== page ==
The mining newspaper for Alaska and Canada's North

Mountain Provinces explores Kennady North

Mining Explorers 2021 - January 27, 2022

Mountain Province Diamonds Inc. has two active exploration programs focused on discovering new diamond-rich kimberlites to extend the life of Gahcho Kué, a diamond mine in Northwest Territories owned under a joint venture between De Beers Canada Inc. (51%) and Mountain Province (49%).

The first program, which is carried out by the Gahcho Kué Joint Venture, is focused on exploring for discoveries across the 5,216-hectare (12,889 acres) Gahcho Kué property that can extend the life of the mine.

Mountain Province says it has developed a very proactive relationship with De Beers, with regular meetings held to discuss exploration plans and collaborative workshops to prioritize new targets for drilling. This collaboration resulted in the 2019 discovery of the Wilson kimberlite within 200 meters of a planned open pit mining area at Gahcho Kué.

Named after Alice Evelyn Wilson (1881-1964), who is officially recognized as Canada's first female geologist, Wilson is the first kimberlite discovered on the Gahcho Kué JV property in more than 20 years.

In addition to the joint venture exploration, Mountain Province is carrying out its own investigation of Kennady North, a 107,373-hectare (265,324 acres) property that surrounds the Gahcho Kué property.

Kennady North is a diamond exploration property that hosts three kimberlites with delineated resources – Kelvin, Faraday 1-3, and Faraday 2.

Kelvin hosts 8.5 million metric tons of inferred resource averaging 1.6 carats per ton (13.62 million carats) of diamonds.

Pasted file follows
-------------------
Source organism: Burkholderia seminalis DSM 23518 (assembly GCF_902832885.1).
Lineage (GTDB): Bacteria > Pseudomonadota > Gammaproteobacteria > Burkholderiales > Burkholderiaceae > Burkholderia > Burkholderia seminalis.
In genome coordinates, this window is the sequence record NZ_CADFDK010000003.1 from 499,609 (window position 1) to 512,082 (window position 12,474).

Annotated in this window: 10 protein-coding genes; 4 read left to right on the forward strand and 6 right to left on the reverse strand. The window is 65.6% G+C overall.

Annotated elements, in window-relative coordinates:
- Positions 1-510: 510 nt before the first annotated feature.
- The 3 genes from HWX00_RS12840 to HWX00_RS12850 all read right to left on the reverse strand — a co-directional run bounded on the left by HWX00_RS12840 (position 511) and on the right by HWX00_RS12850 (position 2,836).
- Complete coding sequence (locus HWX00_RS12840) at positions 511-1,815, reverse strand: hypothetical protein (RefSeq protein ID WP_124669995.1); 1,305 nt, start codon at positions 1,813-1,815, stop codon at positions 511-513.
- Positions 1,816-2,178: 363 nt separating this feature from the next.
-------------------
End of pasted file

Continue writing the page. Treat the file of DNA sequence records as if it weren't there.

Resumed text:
Faraday 2 hosts 2.07 million metric tons of inferred resources averaging 2.63 c/t (5.45 million carats) of diamonds.

Faraday 1-3 hosts 1.87 million metric tons of inferred resources averaging 1.04 c/t (1.9 million carats) of diamonds.

A winter program carried out early in 2021 tested a new ground-based resistivity method developed by Aurora Geoscience Ltd. on an area around the Faraday kimberlites. Known as the Aurora Rapid Reactance Tomography, this proprietary system provides greater resolution and ground penetration than traditional technology.

This snowmachine-supported survey identified two anomalies with expressions that are similar to those associated with the nearby Faraday bodies. These previously untested targets – North Anomaly and the South Anomaly – are priority targets for a drill program slated for the early winter months of this year.

Kennady North also carried out a till sampling program at Kennady North during the summer of 2021. A minerals incentive program grant awarded by the Government of Northwest Territories helped offset some of the 2021 till sampling costs at Kennady North.

Author Bio

Shane Lasley, Publisher

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Over his more than 16 years of covering mining and mineral exploration, Shane has become renowned for his ability to report on the sector in a way that is technically sound enough to inform industry insiders while being easy to understand by a wider audience.


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